I've received yet another email, that I want to share with The Adopted Life readers:
I was placed for adoption at birth. I was adopted by an African-American family, and my parents decided to raise me as if I wasn't adopted. In middle school I asked my mom if I was adopted because I have a lighter skin tone than the rest of my family. I stuck out like a sore-thumb, and wondered if I was mixed race.
My employer launched a pilot program where we were given the 23 and Me DNA test, so they could study using genetic info to improve health. Through participating in this program not only did I contribute to their research, but I was finally able to learn my racial background! In addition to this, I was also found to be a high-match with a woman who turns out to be my birth-mother's 1st cousin. She was able to provide me with my birth-mother's full name!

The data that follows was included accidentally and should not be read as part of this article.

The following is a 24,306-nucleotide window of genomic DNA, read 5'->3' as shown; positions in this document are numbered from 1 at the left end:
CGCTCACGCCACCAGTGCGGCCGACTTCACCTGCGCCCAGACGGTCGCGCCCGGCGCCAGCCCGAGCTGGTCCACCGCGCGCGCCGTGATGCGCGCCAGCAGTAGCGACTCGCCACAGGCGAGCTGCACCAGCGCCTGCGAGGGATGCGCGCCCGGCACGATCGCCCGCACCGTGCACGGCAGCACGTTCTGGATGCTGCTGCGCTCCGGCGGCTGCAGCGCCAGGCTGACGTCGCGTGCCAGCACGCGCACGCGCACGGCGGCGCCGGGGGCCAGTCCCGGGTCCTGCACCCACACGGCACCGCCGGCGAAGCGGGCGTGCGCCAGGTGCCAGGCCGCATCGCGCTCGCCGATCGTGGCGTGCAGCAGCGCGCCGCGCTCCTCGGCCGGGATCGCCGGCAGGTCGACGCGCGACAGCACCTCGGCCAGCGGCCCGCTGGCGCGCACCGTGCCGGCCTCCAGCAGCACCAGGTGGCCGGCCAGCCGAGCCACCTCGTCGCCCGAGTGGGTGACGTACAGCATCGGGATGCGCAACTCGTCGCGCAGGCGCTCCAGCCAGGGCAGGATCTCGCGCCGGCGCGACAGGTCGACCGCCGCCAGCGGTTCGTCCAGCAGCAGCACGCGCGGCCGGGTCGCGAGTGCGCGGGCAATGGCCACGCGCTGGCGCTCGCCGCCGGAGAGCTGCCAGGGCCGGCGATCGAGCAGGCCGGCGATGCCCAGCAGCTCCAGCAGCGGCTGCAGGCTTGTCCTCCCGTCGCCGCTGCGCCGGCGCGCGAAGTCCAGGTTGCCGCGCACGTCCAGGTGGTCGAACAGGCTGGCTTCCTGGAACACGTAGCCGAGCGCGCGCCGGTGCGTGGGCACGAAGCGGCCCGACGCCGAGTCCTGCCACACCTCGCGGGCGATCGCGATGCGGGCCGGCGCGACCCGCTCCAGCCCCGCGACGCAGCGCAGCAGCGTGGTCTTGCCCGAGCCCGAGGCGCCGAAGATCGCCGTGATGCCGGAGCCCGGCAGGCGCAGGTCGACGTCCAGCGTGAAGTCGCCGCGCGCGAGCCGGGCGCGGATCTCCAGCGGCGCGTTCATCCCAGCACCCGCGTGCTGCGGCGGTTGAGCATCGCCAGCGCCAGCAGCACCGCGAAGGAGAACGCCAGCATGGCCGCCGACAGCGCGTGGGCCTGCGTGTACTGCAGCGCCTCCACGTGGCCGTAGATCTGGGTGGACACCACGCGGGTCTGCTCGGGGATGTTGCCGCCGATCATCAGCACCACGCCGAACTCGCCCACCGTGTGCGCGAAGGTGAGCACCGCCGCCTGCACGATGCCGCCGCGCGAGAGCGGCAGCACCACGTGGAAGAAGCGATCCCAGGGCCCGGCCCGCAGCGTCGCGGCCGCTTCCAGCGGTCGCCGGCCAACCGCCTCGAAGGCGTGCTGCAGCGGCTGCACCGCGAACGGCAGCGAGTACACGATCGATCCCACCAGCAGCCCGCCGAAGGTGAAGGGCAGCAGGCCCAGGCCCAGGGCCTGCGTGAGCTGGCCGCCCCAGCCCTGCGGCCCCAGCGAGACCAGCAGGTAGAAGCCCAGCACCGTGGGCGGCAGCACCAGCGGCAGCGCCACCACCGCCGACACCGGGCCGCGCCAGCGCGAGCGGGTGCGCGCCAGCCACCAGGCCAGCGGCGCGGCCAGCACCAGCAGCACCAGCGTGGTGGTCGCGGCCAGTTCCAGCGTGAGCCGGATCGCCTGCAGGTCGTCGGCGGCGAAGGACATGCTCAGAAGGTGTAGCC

That cousin reached out to my birth-mom to share this news, however she refused contact and I found out that I was a product of rape. I was devastated.
I have been experiencing so many different emotions as I try to wrap my mind around the fact that I'm adopted, and that my birth-mother doesn't want to know me. Reading your blog, watching your documentary and watching The Adopted Life series has given me a new, positive outlook on being adopted. I want to thank you for making your adoption journey so public. Through you work I have learned that I am not alone.
a fellow adoptee (I'm still learning to embrace being adopted, and many friends don't know I'm adopted, so I prefer to remain anonymous)